And the walls came tumbling down. Berlin, 1989.

Those were the words. What's been the record?

China: In February, Secretary of State Hillary Clinton landed in Beijing with a conciliating message about the country's human-rights record. "Our pressing on those [human-rights] issues can't interfere on the global economic crisis, the global climate change crisis and the security crisis," she said.

In fact, there has been no pressing whatsoever on human rights. President Obama refused to meet with the Dalai Lama last month, presumably so as not to ruffle feathers with the people who will now be financing his debts. In June, Liu Xiaobo, a leading signatory of the pro-democracy Charter 08 movement, was charged with "inciting subversion of state power." But as a U.S. Embassy spokesman in Beijing admitted to the Journal, "neither the White House nor Secretary Clinton have made any public comments on Liu Xiaobo."

Sudan: In 2008, candidate Obama issued a statement insisting that "there must be real pressure placed on the Sudanese government. We know from past experience that it will take a great deal to get them to do the right thing. . . . The U.N. Security Council should impose tough sanctions on the Khartoum government immediately."

Exactly right. So what should Mr. Obama do as president? Yesterday, the State Department rolled out its new policy toward Sudan, based on "a menu of incentives and disincentives" for the genocidal Sudanese government of Omar Bashir. It's the kind of menu Mr. Bashir will languidly pick his way through till he dies comfortably in his bed.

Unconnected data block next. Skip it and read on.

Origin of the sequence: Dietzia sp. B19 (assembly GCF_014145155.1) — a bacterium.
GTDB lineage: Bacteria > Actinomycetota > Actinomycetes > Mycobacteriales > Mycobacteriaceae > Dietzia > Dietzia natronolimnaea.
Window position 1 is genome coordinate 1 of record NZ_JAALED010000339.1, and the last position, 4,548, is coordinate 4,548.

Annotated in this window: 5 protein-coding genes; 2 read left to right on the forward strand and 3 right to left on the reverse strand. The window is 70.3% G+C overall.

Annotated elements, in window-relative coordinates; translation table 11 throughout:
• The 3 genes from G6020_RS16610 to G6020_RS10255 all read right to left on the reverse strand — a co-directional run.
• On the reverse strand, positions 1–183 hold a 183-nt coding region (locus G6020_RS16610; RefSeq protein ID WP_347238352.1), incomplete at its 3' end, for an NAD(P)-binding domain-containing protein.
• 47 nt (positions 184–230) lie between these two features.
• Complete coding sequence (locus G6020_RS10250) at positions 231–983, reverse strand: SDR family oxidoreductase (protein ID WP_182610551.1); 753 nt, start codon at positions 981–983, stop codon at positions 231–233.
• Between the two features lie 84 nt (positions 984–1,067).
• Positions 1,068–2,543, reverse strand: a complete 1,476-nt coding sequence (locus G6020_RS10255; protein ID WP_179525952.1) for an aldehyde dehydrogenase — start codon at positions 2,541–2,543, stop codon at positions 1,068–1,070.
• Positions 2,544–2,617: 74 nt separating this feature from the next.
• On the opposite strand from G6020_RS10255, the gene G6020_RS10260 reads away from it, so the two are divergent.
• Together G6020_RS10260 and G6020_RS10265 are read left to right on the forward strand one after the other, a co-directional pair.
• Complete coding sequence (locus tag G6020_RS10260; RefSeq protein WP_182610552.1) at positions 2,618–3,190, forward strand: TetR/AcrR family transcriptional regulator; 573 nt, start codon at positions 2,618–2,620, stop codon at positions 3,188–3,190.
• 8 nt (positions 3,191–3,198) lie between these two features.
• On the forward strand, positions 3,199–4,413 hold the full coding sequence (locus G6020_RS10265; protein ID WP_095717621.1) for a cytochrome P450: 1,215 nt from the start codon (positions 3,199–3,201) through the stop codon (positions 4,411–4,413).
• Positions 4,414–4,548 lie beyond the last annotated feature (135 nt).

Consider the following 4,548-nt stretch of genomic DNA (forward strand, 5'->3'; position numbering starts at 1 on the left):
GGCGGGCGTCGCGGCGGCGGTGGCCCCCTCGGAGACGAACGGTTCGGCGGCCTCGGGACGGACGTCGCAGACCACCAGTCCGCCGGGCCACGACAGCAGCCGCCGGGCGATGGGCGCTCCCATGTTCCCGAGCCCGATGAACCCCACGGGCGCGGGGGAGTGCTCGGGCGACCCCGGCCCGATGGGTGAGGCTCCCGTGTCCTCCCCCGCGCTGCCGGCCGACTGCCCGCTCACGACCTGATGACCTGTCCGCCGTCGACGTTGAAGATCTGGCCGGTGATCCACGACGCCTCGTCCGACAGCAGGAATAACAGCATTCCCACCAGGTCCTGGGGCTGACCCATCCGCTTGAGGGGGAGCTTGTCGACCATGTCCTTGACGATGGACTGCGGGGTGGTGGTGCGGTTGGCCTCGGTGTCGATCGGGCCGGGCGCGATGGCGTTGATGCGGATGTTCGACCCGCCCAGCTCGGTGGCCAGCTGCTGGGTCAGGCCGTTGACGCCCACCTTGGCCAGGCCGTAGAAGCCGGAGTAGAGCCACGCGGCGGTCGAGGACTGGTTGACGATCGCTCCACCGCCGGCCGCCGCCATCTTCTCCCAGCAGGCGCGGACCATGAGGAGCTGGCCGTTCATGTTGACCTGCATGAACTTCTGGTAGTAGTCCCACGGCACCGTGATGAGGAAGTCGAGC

Iran: Mr. Obama's week-long silence on Iran's "internal affairs" following June's fraudulent re-election was widely noted. Not so widely noted are the administration's attempts to put maximum distance between itself and human-rights groups working the Iran beat.

Earlier this year, the State Department denied a grant request for New Haven, Conn.-based Iran Human Rights Documentation Center. The Center maintains perhaps the most extensive record anywhere of Iran's 30-year history of brutality. The grant denial was part of a pattern: The administration also abruptly ended funding for Freedom House's Gozaar project, an online Farsi- and English-language forum for discussing political issues.

It's easy to see why Tehran would want these groups de-funded and shut down. But why should the administration, except as a form of pre-emptive appeasement?